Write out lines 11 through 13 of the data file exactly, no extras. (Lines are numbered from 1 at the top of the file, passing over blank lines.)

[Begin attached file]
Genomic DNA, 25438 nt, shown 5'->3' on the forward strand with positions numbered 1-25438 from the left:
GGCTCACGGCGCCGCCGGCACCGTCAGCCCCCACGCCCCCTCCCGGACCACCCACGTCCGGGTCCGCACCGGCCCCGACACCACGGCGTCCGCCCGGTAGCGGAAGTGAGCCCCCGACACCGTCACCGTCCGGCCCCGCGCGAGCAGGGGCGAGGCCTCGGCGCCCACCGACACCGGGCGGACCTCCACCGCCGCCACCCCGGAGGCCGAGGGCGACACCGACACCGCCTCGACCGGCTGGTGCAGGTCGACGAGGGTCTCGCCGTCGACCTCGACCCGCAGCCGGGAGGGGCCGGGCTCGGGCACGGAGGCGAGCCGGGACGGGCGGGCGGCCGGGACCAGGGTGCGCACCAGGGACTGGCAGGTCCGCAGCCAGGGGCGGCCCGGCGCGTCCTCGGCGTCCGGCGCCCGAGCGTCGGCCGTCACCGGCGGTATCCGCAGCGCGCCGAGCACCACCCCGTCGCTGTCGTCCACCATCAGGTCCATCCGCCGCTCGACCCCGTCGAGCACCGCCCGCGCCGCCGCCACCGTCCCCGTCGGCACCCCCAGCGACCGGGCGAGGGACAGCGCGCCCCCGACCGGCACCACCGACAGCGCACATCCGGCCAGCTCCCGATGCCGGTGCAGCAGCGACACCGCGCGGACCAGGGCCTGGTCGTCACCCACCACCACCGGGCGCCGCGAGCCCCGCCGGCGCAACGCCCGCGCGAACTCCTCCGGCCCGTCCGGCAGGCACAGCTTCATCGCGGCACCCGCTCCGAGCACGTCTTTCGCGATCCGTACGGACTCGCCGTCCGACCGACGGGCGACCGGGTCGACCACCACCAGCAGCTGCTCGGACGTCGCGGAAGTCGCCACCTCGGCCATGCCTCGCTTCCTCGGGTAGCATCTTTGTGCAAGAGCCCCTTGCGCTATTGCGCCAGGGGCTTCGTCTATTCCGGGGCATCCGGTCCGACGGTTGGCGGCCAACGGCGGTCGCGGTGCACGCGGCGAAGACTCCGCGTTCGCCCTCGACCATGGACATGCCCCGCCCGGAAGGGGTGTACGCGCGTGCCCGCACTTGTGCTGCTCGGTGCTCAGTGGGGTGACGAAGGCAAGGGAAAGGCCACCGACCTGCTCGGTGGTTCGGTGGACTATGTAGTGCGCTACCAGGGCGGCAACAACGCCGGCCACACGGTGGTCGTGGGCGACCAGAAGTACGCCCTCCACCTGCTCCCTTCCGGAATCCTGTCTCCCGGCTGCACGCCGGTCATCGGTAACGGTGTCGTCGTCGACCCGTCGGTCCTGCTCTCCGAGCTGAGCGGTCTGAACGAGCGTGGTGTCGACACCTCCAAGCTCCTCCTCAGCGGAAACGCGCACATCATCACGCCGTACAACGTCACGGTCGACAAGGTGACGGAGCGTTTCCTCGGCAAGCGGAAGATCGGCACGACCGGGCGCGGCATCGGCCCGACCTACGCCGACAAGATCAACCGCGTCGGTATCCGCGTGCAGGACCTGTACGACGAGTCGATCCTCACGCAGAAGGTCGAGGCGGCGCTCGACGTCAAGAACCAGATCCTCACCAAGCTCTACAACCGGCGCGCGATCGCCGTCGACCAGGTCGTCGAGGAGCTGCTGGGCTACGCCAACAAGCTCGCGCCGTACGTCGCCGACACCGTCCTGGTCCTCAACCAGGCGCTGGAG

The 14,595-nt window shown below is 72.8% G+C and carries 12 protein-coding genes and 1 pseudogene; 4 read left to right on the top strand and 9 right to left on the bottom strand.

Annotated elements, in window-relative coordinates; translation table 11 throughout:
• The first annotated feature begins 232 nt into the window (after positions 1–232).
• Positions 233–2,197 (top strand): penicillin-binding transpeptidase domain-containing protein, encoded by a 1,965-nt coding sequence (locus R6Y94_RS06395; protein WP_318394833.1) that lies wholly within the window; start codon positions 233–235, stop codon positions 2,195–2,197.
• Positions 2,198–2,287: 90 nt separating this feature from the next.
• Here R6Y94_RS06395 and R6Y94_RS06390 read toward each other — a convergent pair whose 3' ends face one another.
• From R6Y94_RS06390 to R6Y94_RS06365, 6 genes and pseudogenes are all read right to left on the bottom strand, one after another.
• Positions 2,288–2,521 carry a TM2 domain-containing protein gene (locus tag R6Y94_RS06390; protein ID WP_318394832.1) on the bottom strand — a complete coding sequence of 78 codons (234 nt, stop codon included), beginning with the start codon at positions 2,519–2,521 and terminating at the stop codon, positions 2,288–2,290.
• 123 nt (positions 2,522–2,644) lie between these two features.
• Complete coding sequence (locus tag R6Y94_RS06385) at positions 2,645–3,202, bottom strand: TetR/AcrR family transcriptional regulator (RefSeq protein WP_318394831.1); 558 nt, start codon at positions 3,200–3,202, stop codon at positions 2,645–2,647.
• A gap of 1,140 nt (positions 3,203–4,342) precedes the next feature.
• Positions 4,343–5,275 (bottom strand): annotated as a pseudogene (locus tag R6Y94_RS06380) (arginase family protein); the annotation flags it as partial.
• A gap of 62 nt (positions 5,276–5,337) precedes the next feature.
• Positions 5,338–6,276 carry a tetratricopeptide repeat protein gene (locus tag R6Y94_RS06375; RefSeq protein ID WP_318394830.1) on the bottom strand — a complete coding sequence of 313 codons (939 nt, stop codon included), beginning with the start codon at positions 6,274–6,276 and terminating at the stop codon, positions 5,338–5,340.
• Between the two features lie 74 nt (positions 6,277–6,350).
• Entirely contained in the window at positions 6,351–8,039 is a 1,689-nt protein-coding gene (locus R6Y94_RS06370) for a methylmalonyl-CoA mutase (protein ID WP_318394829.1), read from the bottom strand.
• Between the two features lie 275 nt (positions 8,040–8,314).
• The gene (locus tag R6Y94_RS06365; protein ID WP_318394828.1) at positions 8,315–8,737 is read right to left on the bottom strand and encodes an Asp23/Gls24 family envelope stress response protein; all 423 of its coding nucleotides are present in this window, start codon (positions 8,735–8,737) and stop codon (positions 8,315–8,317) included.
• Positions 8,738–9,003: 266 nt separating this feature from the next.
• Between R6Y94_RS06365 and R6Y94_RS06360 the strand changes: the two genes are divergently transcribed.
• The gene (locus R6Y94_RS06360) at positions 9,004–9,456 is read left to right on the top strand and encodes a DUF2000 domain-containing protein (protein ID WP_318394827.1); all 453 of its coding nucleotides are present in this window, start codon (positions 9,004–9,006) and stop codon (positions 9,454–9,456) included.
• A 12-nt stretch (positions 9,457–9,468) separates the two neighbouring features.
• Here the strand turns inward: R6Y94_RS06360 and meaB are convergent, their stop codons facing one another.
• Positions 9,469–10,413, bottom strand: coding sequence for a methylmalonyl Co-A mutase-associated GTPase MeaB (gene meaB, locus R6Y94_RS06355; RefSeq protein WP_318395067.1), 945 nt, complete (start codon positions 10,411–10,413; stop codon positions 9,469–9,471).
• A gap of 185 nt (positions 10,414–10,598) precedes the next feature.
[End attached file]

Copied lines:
• 123 nt (positions 2,522–2,644) lie between these two features.
• Complete coding sequence (locus tag R6Y94_RS06385) at positions 2,645–3,202, bottom strand: TetR/AcrR family transcriptional regulator (RefSeq protein WP_318394831.1); 558 nt, start codon at positions 3,200–3,202, stop codon at positions 2,645–2,647.
• A gap of 1,140 nt (positions 3,203–4,342) precedes the next feature.